US AND IRAN CLASH AT NUCLEAR TALKS
Iran's nuclear ambitions are putting the world at risk, US Secretary of State Hillary Clinton has warned.
She told delegates at a nuclear Non-Proliferation Treaty (NPT) conference that Iran had violated its obligations and should be held to account.
Earlier, President Mahmoud Ahmadinejad of Iran accused states with nuclear weapons of threatening those who wanted to develop peaceful nuclear technology.
His comments prompted delegates from the US, the UK, France to walk out.
The US Department of Defense later disclosed that it had a total of 5,113 nuclear warheads in its arsenal, a closely-guarded secret for decades.
Mrs Clinton said the move was to improve transparency in the nuclear disarmament regime and encourage other nations to comply with it.
“So for those who doubt that the United States will do its part on disarmament, this is our record, these are our commitments and they send a clear unmistakable signal,” she told the NPT conference.
'Fire against humanity'
Throughout her speech on Monday, Mrs Clinton regularly rounded on Iran, accusing President Ahmadinejad of offering the same “tired, false and sometimes wild accusations” against the US and others. MARDELL'S AMERICA
Mr Ahmadinejad's speech – or perhaps I mean lecture – was pure theatre. Studded with pious references, it was a stern warning about the evils of nuclear weapons
BBC North America editor
Mark Mardell's thoughts in full
“Iran will do whatever it can to divert attention away from its own record in an attempt to evade accountability,” she said.
“Iran is the only country represented in this hall that has been found by the [International Atomic Energy Agency] board of governors to be currently in non-compliance with its nuclear safeguard obligations.”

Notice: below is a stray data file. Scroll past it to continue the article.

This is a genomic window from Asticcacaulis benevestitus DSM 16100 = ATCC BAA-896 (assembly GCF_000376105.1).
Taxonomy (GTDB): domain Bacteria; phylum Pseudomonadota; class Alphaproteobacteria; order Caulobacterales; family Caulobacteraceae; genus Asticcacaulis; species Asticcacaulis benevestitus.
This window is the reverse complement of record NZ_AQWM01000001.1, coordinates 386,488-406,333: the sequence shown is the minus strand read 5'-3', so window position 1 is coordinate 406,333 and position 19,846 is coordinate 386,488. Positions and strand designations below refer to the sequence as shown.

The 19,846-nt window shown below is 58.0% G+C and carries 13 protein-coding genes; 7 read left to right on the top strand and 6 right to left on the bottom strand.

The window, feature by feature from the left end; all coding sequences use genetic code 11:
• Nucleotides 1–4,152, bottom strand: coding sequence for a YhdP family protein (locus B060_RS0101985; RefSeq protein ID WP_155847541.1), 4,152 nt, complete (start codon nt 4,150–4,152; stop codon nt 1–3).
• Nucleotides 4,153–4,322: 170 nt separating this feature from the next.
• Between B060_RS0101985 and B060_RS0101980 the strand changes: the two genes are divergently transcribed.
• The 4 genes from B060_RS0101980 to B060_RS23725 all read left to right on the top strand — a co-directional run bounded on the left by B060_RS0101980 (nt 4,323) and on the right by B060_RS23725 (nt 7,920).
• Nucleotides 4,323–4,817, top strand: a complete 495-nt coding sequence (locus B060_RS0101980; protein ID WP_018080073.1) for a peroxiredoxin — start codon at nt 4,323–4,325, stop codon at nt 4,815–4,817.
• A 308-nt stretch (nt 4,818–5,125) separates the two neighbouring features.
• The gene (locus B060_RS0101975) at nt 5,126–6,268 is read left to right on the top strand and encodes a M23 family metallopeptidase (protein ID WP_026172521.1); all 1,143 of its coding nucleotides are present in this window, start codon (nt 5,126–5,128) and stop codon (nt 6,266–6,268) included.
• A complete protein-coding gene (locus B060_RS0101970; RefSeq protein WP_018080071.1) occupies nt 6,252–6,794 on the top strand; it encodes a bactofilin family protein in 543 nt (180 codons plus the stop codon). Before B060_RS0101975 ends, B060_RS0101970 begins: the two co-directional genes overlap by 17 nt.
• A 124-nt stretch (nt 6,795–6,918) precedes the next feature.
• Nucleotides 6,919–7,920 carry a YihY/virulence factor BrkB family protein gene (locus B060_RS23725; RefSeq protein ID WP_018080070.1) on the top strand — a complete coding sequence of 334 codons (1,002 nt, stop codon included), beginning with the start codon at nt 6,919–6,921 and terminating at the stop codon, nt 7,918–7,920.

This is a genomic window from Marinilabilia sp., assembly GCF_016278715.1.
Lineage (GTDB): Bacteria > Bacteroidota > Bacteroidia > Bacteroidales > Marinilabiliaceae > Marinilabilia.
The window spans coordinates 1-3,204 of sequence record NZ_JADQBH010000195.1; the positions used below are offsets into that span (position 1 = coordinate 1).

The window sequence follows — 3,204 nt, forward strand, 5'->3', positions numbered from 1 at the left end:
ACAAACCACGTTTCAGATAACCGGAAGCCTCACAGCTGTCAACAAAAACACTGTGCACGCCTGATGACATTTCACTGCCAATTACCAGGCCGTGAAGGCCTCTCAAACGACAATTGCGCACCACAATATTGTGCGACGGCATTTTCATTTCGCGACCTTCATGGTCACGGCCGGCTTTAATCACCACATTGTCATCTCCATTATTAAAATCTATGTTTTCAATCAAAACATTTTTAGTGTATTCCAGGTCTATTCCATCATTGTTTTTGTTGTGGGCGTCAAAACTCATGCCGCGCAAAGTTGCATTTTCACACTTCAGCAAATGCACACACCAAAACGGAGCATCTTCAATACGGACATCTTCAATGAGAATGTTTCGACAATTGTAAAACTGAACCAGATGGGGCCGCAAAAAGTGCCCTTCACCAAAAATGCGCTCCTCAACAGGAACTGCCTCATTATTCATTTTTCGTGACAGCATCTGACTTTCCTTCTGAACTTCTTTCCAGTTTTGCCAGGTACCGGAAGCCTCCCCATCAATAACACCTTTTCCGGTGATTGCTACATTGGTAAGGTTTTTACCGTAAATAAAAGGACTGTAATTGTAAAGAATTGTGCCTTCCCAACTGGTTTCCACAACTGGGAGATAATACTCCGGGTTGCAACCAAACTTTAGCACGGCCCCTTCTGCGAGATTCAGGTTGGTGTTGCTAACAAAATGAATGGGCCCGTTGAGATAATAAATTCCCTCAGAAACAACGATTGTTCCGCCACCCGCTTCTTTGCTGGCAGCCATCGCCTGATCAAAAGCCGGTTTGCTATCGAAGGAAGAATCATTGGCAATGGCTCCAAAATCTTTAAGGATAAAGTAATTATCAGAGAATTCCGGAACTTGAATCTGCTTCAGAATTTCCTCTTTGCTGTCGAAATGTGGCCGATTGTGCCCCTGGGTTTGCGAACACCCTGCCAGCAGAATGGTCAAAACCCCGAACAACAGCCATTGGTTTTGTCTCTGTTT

“It has defied the UN Security Council and the IAEA and placed the future of the non-proliferation regime in jeopardy, and that is why it is facing increasing isolation and pressure from the international community,” she added.
The US is currently negotiating with other Security Council members to impose a fourth round of UN economic sanctions against Iran over its uranium enrichment programme.
Tehran insists its nuclear programme is entirely peaceful.
The Nuclear Non-Proliferation Treaty (NPT) comprises a grand bargain, BBC Diplomatic correspondent Jonathan Marcus says.
Mahmoud Ahmadinejad criticised nuclear powers for failing to disarm
The five major nuclear powers – the US, the former Soviet Union, China, the UK and France – agreed to eventually disarm. Other signatories agreed never to develop nuclear weapons in return for receiving full access to civilian nuclear technology.
But, our correspondent says, the bargain is looking increasingly threadbare, with critics arguing that the original nuclear weapons states have not taken their disarmament responsibilities seriously.
In his speech, Mr Ahmadinejad criticised nuclear powers for failing to disarm, saying their “production, stockpiling and qualitative improvement of nuclear armaments… now serves as a justification for the others to develop their own”.
“The nuclear bomb is a fire against humanity, rather than a weapon of defence. The possession of nuclear bombs is not a source of pride. Its possession is disgusting and shameful,” he said.